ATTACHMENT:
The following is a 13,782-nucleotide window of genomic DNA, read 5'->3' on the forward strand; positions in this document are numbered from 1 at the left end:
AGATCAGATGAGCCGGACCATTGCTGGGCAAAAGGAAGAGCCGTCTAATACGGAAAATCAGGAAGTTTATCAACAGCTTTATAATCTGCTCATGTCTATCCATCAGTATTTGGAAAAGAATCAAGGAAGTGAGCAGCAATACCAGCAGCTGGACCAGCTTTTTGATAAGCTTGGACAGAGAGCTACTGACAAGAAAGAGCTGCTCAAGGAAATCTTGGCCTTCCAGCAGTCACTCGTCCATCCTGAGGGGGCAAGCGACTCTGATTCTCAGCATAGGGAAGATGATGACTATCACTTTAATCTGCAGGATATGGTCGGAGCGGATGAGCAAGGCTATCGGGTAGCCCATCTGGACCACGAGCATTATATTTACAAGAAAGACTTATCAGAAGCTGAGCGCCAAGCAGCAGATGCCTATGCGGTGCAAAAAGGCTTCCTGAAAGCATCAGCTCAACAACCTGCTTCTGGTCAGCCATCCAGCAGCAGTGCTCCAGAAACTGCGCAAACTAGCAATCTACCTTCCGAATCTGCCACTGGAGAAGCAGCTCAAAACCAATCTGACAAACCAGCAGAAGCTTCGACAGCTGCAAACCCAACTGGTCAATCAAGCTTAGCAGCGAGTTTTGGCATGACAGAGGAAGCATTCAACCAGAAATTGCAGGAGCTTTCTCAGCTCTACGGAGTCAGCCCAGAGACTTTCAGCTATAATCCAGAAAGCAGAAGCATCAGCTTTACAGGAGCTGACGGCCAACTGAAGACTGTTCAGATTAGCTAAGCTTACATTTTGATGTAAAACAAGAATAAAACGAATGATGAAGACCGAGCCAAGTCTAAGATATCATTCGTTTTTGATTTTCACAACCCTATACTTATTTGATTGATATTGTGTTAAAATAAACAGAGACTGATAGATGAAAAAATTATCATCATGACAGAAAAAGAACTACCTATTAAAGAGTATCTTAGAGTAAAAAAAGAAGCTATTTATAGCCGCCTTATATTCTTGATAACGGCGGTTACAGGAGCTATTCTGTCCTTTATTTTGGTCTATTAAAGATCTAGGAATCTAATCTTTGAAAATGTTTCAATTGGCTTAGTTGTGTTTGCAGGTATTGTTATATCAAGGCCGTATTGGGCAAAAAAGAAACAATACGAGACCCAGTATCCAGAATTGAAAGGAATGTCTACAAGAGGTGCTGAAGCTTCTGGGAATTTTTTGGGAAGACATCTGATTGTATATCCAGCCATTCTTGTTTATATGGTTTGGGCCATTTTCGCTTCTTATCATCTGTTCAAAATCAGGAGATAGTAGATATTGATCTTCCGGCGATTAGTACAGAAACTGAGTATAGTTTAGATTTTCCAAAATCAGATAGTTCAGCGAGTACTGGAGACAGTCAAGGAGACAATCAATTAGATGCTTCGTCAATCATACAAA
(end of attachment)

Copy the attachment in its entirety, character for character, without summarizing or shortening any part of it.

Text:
The following is a 13,782-nucleotide window of genomic DNA, read 5'->3' on the forward strand; positions in this document are numbered from 1 at the left end:
AGATCAGATGAGCCGGACCATTGCTGGGCAAAAGGAAGAGCCGTCTAATACGGAAAATCAGGAAGTTTATCAACAGCTTTATAATCTGCTCATGTCTATCCATCAGTATTTGGAAAAGAATCAAGGAAGTGAGCAGCAATACCAGCAGCTGGACCAGCTTTTTGATAAGCTTGGACAGAGAGCTACTGACAAGAAAGAGCTGCTCAAGGAAATCTTGGCCTTCCAGCAGTCACTCGTCCATCCTGAGGGGGCAAGCGACTCTGATTCTCAGCATAGGGAAGATGATGACTATCACTTTAATCTGCAGGATATGGTCGGAGCGGATGAGCAAGGCTATCGGGTAGCCCATCTGGACCACGAGCATTATATTTACAAGAAAGACTTATCAGAAGCTGAGCGCCAAGCAGCAGATGCCTATGCGGTGCAAAAAGGCTTCCTGAAAGCATCAGCTCAACAACCTGCTTCTGGTCAGCCATCCAGCAGCAGTGCTCCAGAAACTGCGCAAACTAGCAATCTACCTTCCGAATCTGCCACTGGAGAAGCAGCTCAAAACCAATCTGACAAACCAGCAGAAGCTTCGACAGCTGCAAACCCAACTGGTCAATCAAGCTTAGCAGCGAGTTTTGGCATGACAGAGGAAGCATTCAACCAGAAATTGCAGGAGCTTTCTCAGCTCTACGGAGTCAGCCCAGAGACTTTCAGCTATAATCCAGAAAGCAGAAGCATCAGCTTTACAGGAGCTGACGGCCAACTGAAGACTGTTCAGATTAGCTAAGCTTACATTTTGATGTAAAACAAGAATAAAACGAATGATGAAGACCGAGCCAAGTCTAAGATATCATTCGTTTTTGATTTTCACAACCCTATACTTATTTGATTGATATTGTGTTAAAATAAACAGAGACTGATAGATGAAAAAATTATCATCATGACAGAAAAAGAACTACCTATTAAAGAGTATCTTAGAGTAAAAAAAGAAGCTATTTATAGCCGCCTTATATTCTTGATAACGGCGGTTACAGGAGCTATTCTGTCCTTTATTTTGGTCTATTAAAGATCTAGGAATCTAATCTTTGAAAATGTTTCAATTGGCTTAGTTGTGTTTGCAGGTATTGTTATATCAAGGCCGTATTGGGCAAAAAAGAAACAATACGAGACCCAGTATCCAGAATTGAAAGGAATGTCTACAAGAGGTGCTGAAGCTTCTGGGAATTTTTTGGGAAGACATCTGATTGTATATCCAGCCATTCTTGTTTATATGGTTTGGGCCATTTTCGCTTCTTATCATCTGTTCAAAATCAGGAGATAGTAGATATTGATCTTCCGGCGATTAGTACAGAAACTGAGTATAGTTTAGATTTTCCAAAATCAGATAGTTCAGCGAGTACTGGAGACAGTCAAGGAGACAATCAATTAGATGCTTCGTCAATCATACAAA